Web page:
History of Bonneville Salt Flats Racing and it’s Speedway

In Wendover, Utah, there exists a natural phenomenon that has allowed racing enthusiasts to push the limits of their vehicles for over one hundred years.  We’re talking about the Bonneville Salt Flats, also known as the “Bonneville Speedway”, an open expanse of virtually flat, densely packed saltpan, a remnant of the Prehistoric Lake Bonneville. This natural race track is perfectly suited for automobile and motorcycle speed trials.  It is almost perfectly flat and it’s salty soil provides a naturally stable surface for reaching high speeds. Historically, the speedway was marked out by the Utah Department of Transportation to mark the start of each summer. The “Bonneville Speedway” isn’t your typical racetrack.  Instead of a circular track like those used in Nascar, there is no side-by-side competition. Instead, vehicles take turns racing on two distinct courses in order to reach their vehicles maximum speed, and in the process, surpass the competition’s final times.   Over the years, racers have pushed the limits of land speed records on this unique raceway, doing so in a variety of vehicles.  Here are a few of the most famous drivers and the crafts that propelled them.

The Beginning-  It was Bill Rishel and two of his business associates who first drove a Pierce-Arrow across the salt in 1907.  After this initial test drive, word got out about this ultimate speedway, and the first land speed record was set there by American racecar driver Teddy Tetzlaff in 1914.  Due to the unique and foreign nature of the speedway, promoters were wary to stray from traditional race venues and set up shop in Bonneville.  It was a local Utah man by the name of Ab Jenkins who showed the world the viability of the track, using his Pierce-Arrow to race a Union Pacific Railroad train across the flats, winning the race and beating the train by almost five minutes.  After word of Jenkins exploits spread, the world took notice.  British speed freak  Captain George Eyston, used two Rolls-Royce “R” Schneider Trophy aircraft engines to propel his “Thunderbolt” custom car to a land speed record of 345.49 MPH in 1938, only to be surpassed by his fellow British rival, John Cobb in 1938.  Cobb broke the 350 MPH barrier in his custom hot rod he named the Railton Special, which boasted two supercharged Napier Lion V11 aircraft engines.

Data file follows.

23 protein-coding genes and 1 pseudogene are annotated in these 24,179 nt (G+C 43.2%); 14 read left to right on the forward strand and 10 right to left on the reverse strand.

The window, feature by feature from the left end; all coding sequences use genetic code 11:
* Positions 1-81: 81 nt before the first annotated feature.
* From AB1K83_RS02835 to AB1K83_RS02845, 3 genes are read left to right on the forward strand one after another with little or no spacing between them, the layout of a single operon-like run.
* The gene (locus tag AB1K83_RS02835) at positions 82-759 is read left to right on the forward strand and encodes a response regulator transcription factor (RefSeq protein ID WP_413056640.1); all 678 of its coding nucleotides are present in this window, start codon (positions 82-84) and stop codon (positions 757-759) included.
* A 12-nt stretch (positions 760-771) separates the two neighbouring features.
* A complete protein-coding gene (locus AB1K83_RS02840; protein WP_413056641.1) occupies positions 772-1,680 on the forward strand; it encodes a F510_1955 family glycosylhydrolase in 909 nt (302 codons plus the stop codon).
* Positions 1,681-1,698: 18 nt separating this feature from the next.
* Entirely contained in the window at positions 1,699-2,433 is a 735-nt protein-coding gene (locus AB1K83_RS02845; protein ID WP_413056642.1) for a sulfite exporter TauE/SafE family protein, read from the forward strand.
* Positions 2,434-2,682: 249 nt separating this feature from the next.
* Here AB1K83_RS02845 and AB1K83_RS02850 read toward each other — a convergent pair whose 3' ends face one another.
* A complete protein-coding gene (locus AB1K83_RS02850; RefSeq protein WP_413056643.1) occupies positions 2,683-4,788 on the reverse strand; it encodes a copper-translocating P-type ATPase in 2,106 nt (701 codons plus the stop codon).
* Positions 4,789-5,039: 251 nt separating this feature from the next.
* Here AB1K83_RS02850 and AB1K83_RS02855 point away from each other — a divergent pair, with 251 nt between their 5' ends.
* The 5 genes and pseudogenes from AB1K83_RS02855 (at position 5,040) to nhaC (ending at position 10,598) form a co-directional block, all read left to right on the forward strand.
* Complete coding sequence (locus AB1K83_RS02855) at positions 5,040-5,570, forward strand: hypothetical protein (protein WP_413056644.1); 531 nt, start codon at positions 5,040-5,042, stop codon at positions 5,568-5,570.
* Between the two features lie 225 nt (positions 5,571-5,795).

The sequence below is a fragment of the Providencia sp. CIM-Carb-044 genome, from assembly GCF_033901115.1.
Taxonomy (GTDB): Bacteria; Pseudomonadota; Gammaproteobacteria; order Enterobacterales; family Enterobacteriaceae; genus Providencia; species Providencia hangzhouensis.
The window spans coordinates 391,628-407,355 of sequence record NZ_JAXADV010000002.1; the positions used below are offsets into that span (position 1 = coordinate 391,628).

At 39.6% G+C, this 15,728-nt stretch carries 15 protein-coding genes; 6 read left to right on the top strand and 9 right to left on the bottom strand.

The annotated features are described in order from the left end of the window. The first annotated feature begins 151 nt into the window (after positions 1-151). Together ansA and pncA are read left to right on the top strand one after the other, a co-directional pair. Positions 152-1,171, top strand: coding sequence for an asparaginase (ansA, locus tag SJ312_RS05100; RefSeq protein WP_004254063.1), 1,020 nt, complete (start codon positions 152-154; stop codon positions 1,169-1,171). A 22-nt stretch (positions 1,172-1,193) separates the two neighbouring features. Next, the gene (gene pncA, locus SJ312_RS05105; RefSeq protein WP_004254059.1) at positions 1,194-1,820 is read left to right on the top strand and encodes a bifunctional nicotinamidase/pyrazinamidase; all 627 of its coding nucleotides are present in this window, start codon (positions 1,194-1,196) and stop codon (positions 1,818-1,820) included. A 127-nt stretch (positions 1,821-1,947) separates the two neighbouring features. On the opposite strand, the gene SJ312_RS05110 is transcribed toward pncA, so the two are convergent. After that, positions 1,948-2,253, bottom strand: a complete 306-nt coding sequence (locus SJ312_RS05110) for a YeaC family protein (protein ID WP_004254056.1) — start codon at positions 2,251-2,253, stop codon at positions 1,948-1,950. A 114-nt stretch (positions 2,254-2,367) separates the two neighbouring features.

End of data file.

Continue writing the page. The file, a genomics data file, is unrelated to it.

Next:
Era of the Hot Rods and Roadsters-  By the turn of the 1950’s, custom, home-built hot rods began to take over, and the Bonneville Speedway began a hot spot for racing these slick vehicles.  In 1949 the Southern California Timing Association began holding land speed events at the salty speedway and marked a shift from big budget streamliners.  Along with the Hot Rod’s, Roadster’s were given their own class in this expansion of the types of vehicles setting records at the Speedway.

Rise of the Jets-  During the 1960’s, a new class of vehicles were developed in hopes of surpassing Cobb’s previous record.  These vehicles utilized actual jet powered engines, along with refined, aerodynamic and highly technical builds.  This period of experimentation saw a large influx of money into the pursuit of reaching greater and greater land speed records.  Major standouts include Art Afrons and his brother Art, Chuck Yeager, Gordo Cooper and Gus Grissom.  Every time a record was set, this highly competitive group would go back to tinkering with their rides until they could come up with something faster.  The speeds increased until 1970, when Gary Gabelich and his sleek “Blue Flame” broke the 600MPH barrier and set the fastest record in Bonneville history.

Aside from land speed records, the Bonneville Speedway is home to a number of long running and popular speed trials including-

-Hellfire Rocket Launch,- held August 1-4, Sponsored by the Utah Rocket Club
-Speed Week-held August 10-16, sponsored by the Southern California Timing Association
-BUB International Motorcycle Speed Trials-held August 24-29, sponsored by Speed Trials by BUB.
-Salt Flats Running Company,-held August 31st, sponsored by the Redline Running Company
-World of Speed-held September 7-10, sponsored by the Utah Salt Flats Racing Association
-Cook Motorsports FIA-FIM Speed Trials-held September 12-18, sponsored by Cook Motorsports
-World Finals- held October 1-4, sponsored by the Southern California Timing Association

This post was contributed by Joe Webster, who works for http://www.a1autotransport.com

Images: Daniele Testa

The History of Bonneville Salt Flats and it's Speedway

The History of Bonneville Salt Flats and it's Speedway

The History of Bonneville Salt Flats and it's Speedway